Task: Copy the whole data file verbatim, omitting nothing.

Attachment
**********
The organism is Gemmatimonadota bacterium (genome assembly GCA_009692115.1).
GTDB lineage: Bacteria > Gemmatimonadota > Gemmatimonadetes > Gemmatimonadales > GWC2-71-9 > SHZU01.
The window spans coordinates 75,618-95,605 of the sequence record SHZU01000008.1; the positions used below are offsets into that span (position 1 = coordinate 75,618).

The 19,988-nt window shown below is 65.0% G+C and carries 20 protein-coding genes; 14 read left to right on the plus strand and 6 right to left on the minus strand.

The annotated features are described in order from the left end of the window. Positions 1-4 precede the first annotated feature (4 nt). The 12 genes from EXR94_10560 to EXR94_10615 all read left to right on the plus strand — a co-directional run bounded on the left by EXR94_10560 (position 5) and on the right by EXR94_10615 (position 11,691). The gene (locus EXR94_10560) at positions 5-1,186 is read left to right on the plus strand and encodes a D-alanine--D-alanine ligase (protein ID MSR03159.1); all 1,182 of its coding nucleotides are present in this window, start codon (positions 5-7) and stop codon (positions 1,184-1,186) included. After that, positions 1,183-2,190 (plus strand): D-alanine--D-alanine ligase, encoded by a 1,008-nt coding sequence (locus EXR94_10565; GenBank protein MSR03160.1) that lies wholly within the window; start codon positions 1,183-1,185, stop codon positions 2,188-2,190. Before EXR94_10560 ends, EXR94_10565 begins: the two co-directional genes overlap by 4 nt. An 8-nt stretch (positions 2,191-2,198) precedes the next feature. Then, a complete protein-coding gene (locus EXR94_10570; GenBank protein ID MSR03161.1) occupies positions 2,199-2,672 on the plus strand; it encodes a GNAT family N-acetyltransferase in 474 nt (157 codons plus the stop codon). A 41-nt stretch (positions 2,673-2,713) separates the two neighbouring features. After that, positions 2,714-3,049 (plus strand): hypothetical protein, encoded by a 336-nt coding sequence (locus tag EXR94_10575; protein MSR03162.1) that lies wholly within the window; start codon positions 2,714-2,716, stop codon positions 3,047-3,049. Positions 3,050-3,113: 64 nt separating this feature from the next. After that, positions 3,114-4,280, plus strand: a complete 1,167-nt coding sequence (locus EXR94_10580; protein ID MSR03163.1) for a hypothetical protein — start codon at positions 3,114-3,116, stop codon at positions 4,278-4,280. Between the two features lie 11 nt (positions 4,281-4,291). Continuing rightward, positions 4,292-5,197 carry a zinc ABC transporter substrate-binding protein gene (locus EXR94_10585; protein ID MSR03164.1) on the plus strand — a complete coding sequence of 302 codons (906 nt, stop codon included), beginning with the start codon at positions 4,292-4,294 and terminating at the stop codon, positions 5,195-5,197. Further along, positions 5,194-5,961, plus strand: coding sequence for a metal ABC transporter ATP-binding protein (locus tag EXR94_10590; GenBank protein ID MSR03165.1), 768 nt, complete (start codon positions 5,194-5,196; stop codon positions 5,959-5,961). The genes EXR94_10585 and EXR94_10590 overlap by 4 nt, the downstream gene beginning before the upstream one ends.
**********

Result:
The organism is Gemmatimonadota bacterium (genome assembly GCA_009692115.1).
GTDB lineage: Bacteria > Gemmatimonadota > Gemmatimonadetes > Gemmatimonadales > GWC2-71-9 > SHZU01.
The window spans coordinates 75,618-95,605 of the sequence record SHZU01000008.1; the positions used below are offsets into that span (position 1 = coordinate 75,618).

The 19,988-nt window shown below is 65.0% G+C and carries 20 protein-coding genes; 14 read left to right on the plus strand and 6 right to left on the minus strand.

The annotated features are described in order from the left end of the window. Positions 1-4 precede the first annotated feature (4 nt). The 12 genes from EXR94_10560 to EXR94_10615 all read left to right on the plus strand — a co-directional run bounded on the left by EXR94_10560 (position 5) and on the right by EXR94_10615 (position 11,691). The gene (locus EXR94_10560) at positions 5-1,186 is read left to right on the plus strand and encodes a D-alanine--D-alanine ligase (protein ID MSR03159.1); all 1,182 of its coding nucleotides are present in this window, start codon (positions 5-7) and stop codon (positions 1,184-1,186) included. After that, positions 1,183-2,190 (plus strand): D-alanine--D-alanine ligase, encoded by a 1,008-nt coding sequence (locus EXR94_10565; GenBank protein MSR03160.1) that lies wholly within the window; start codon positions 1,183-1,185, stop codon positions 2,188-2,190. Before EXR94_10560 ends, EXR94_10565 begins: the two co-directional genes overlap by 4 nt. An 8-nt stretch (positions 2,191-2,198) precedes the next feature. Then, a complete protein-coding gene (locus EXR94_10570; GenBank protein ID MSR03161.1) occupies positions 2,199-2,672 on the plus strand; it encodes a GNAT family N-acetyltransferase in 474 nt (157 codons plus the stop codon). A 41-nt stretch (positions 2,673-2,713) separates the two neighbouring features. After that, positions 2,714-3,049 (plus strand): hypothetical protein, encoded by a 336-nt coding sequence (locus tag EXR94_10575; protein MSR03162.1) that lies wholly within the window; start codon positions 2,714-2,716, stop codon positions 3,047-3,049. Positions 3,050-3,113: 64 nt separating this feature from the next. After that, positions 3,114-4,280, plus strand: a complete 1,167-nt coding sequence (locus EXR94_10580; protein ID MSR03163.1) for a hypothetical protein — start codon at positions 3,114-3,116, stop codon at positions 4,278-4,280. Between the two features lie 11 nt (positions 4,281-4,291). Continuing rightward, positions 4,292-5,197 carry a zinc ABC transporter substrate-binding protein gene (locus EXR94_10585; protein ID MSR03164.1) on the plus strand — a complete coding sequence of 302 codons (906 nt, stop codon included), beginning with the start codon at positions 4,292-4,294 and terminating at the stop codon, positions 5,195-5,197. Further along, positions 5,194-5,961, plus strand: coding sequence for a metal ABC transporter ATP-binding protein (locus tag EXR94_10590; GenBank protein ID MSR03165.1), 768 nt, complete (start codon positions 5,194-5,196; stop codon positions 5,959-5,961). The genes EXR94_10585 and EXR94_10590 overlap by 4 nt, the downstream gene beginning before the upstream one ends.